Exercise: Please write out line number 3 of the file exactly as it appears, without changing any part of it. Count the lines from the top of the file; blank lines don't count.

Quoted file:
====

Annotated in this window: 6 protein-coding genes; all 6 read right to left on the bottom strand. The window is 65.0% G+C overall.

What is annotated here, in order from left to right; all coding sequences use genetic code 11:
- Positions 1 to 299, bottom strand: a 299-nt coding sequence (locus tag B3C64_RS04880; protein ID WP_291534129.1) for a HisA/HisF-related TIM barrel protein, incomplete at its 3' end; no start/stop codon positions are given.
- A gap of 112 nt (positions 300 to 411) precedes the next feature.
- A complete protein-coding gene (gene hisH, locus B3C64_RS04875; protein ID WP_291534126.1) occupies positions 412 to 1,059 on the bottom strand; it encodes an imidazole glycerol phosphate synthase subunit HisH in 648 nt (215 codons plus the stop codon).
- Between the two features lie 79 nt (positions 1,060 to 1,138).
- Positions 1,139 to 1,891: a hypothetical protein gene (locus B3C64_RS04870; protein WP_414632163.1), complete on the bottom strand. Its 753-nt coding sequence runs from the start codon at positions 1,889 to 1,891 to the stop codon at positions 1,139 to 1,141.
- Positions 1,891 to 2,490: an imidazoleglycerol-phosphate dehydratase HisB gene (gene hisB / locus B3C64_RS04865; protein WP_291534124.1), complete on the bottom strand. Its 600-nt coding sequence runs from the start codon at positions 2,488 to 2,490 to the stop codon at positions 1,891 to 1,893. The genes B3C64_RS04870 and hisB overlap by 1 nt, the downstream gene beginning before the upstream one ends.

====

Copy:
- Positions 1 to 299, bottom strand: a 299-nt coding sequence (locus tag B3C64_RS04880; protein ID WP_291534129.1) for a HisA/HisF-related TIM barrel protein, incomplete at its 3' end; no start/stop codon positions are given.